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Senators Kirk and Manchin Introduce Legislation to Delay Individual Mandate Penalty for One Year

Legislation will suspend penalty fees if individuals do not register for healthcare coverage

Thursday, Nov 7, 2013

WASHINGTON – U.S. Senators Mark Kirk (R-Ill.) and Joe Manchin (D-W.Va.) today introduced legislation to delay the implementation of the individual mandate under the “Patient Protection and Affordable Care Act” from January 1, 2014 to January 1, 2015. The bill would eliminate the $95 penalty that will go into effect in 2014 under current law.

"Healthcare should not be a burden on consumers, which is why we must delay the penalty for individuals," Senator Kirk said. "Last July, American businesses were given more time to provide employees health coverage. If a delay is good enough for businesses, it should be good enough for all Americans."

“Since the Affordable Care Act passed in 2010, there have been many identifiable problems exposed in the law that need to be addressed,” Senator Manchin said. “We’ve worked through a few of these issues, but our job in Congress is far from over. We need to start working together to fix this law and make it work so that all Americans have access to affordable and reliable health care coverage. We can start with a one-year delay of the individual mandate to eliminate penalty fees if individuals choose to not enroll for a health care plan in 2014. This commonsense proposal simply allows Americans to take more time to browse and explore their options, making 2014 a true transition year.”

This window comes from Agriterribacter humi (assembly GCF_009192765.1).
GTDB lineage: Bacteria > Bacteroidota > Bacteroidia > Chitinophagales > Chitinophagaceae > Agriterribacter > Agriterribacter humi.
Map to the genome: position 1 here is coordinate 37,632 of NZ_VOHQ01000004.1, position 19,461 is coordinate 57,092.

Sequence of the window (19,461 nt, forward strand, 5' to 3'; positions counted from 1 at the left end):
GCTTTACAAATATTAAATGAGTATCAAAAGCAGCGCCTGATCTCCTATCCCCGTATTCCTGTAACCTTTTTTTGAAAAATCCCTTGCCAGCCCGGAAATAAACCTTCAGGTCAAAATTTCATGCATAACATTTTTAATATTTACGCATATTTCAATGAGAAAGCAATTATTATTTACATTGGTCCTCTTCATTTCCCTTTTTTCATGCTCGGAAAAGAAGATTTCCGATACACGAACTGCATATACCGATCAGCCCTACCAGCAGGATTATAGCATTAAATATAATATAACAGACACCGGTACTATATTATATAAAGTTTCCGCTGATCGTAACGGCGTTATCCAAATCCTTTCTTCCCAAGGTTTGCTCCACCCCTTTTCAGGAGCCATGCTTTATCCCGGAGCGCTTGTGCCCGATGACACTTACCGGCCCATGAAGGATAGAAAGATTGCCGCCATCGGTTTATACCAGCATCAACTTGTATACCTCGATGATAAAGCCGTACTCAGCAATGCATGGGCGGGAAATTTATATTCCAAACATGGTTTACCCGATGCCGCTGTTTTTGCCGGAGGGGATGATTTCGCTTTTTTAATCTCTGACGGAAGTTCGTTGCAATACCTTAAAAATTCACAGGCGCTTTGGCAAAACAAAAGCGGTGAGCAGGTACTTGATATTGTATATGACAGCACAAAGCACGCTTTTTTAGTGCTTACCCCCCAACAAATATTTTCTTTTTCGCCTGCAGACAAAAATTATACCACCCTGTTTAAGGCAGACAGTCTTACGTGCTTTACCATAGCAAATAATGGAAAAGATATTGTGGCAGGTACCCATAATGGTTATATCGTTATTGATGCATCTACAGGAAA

Key Findings in Kirk-Manchin Bill:

  1. Congress must ensure that healthcare is affordable and accessible;
  2. Political disagreements must be set aside so that Congress and the President can work together to improve healthcare quality, access and affordability;
  3. Affordable access to preventative care can provide enormous benefits and reduce overall costs to all Americans, young and old;
  4. Individuals and families are ultimately responsible and accountable for their own well-being and long-term health, and our laws should reflect this reality;
  5. Subscribing to a healthy lifestyle should be a goal for all Americans, and Congress should act in an appropriate and responsible manner to make this goal achievable;
  6. There are many positive reforms included in the Patient Protection and Affordable Care Act that are improving coverage, ending discrimination, and reducing costs. Requiring insurers to cover pre-existing conditions, maternity care, and emergency services and allowing young adults to stay on their parents’ plans until age 26 are examples of positive reforms in the Act that must continue to be implemented.
  7. Nevertheless, it is important to recognize when a new program is not meeting the high standards that the American people expect. So far, the federal healthcare exchanges have failed, and we must deliver a better product;
  8. While every program must go through a transition period, no individual or family should be penalized while the problems in new healthcare exchanges are being addressed;
  9. Congress should work toward fixing these flaws and ensuring the new programs are strong, while giving the American people a transition period; and
  10. Delaying the implementation of the Patient Protection and Affordable Care Act is not an appropriate or responsible action, but Congress should not hesitate to enact commonsense reforms, such as an individual mandate transition year, to improve this important legislation.
  11. ###

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